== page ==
Within ADM(Mat) it's the same people working on projects that are also doing in service support, and managing NP projects is far more LOE intensive than capitol projects due to the differences in how the finances work.

The nausea that is required for simple unit level procurement is absolutely ridiculous. And completely out in left field.

I can't imagine how silly it is for higher level stuff.
 
These aren't projects; this is buying spares. Imagine o-rings, POL, valves, motors, etc etc etc.

All those are RFPs. All RFPs require a GBA+ review.

No issue with doing that for projects, but when hundreds of us spend an extra few hours a year doing that on routine procurements with zero added value. GBA+ can be genuinely useful for replacement projects, or reviewing current equipment for suitability of the end user (especially for things like sizing of clothing) but is totally irrelevant to buying (sometimes literal) nuts and bolts. This particular one is a form that has to get filled out every single time and added as part of the procurement documentation, where you could avoid it entirely by selectively employing the policy better.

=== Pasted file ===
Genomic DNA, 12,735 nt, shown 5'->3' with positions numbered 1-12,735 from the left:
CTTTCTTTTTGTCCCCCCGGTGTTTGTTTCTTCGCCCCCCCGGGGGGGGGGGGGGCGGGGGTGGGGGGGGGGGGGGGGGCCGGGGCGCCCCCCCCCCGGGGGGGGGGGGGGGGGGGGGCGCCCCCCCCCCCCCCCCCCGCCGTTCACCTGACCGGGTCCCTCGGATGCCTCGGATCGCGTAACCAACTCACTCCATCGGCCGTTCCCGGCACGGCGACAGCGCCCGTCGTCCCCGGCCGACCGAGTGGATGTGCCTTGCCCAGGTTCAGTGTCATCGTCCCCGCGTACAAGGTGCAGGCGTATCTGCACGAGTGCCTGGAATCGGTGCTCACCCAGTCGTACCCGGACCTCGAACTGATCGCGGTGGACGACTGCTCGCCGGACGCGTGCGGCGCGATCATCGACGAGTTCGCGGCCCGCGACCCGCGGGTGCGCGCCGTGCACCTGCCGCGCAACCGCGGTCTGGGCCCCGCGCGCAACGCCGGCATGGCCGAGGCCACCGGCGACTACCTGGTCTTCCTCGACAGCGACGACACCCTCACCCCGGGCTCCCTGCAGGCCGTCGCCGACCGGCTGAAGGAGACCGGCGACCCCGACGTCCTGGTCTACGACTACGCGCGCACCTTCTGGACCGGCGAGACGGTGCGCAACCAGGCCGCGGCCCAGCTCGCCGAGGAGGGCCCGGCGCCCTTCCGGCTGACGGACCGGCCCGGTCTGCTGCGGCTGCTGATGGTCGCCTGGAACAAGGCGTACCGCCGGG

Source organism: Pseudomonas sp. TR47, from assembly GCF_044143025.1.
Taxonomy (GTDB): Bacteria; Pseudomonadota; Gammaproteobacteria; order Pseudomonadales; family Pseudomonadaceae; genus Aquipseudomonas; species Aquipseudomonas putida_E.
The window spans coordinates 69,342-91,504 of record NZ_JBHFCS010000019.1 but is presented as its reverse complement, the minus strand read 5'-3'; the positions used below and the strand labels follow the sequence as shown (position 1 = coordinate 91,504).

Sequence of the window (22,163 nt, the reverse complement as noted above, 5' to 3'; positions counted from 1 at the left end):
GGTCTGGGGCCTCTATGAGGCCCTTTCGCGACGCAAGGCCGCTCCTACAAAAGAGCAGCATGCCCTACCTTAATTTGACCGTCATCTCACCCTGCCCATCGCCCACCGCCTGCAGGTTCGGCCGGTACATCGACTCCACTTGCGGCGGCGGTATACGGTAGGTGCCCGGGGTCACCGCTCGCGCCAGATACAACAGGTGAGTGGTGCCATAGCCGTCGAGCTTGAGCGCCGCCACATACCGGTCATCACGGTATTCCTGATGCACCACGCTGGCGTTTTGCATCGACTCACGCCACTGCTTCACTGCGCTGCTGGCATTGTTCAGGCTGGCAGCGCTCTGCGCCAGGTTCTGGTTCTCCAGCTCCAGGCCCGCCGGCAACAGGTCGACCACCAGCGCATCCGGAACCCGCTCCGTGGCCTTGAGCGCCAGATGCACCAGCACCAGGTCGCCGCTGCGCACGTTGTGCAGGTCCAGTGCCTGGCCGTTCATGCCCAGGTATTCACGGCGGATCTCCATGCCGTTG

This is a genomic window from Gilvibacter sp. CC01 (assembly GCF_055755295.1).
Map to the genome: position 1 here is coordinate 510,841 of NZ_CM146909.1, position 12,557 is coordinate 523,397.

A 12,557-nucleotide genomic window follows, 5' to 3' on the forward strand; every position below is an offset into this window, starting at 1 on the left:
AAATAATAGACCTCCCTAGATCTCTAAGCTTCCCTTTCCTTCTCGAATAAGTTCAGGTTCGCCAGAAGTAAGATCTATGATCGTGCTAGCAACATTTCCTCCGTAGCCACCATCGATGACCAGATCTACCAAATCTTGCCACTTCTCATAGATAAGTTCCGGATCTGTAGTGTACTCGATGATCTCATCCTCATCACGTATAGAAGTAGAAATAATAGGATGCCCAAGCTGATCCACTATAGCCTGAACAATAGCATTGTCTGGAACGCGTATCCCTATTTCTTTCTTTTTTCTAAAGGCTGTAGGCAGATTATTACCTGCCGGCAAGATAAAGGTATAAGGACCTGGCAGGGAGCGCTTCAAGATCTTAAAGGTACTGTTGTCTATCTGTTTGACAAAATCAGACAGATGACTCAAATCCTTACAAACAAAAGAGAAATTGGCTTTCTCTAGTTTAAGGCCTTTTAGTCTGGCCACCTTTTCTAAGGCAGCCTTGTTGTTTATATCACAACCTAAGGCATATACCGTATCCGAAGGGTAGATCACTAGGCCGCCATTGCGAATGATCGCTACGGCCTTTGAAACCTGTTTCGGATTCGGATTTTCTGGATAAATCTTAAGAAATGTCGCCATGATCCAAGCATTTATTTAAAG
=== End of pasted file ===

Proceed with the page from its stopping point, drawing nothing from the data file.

Within ADM(Mat) it's the same people working on projects that are also doing in service support, and managing NP projects is far more LOE intensive than capitol projects due to the differences in how the finances work.

Seen. But I have also sat through civvies arguing about whether to accept the Technical Director's preferred supplier or that of the QA Director who has the support of the Technical Director's youthful, ambitious Western manager.

And that supplier argument does get us into the weeds of Chinese or Swedish, EPDM or NBR, on demand or in bulk for inventory.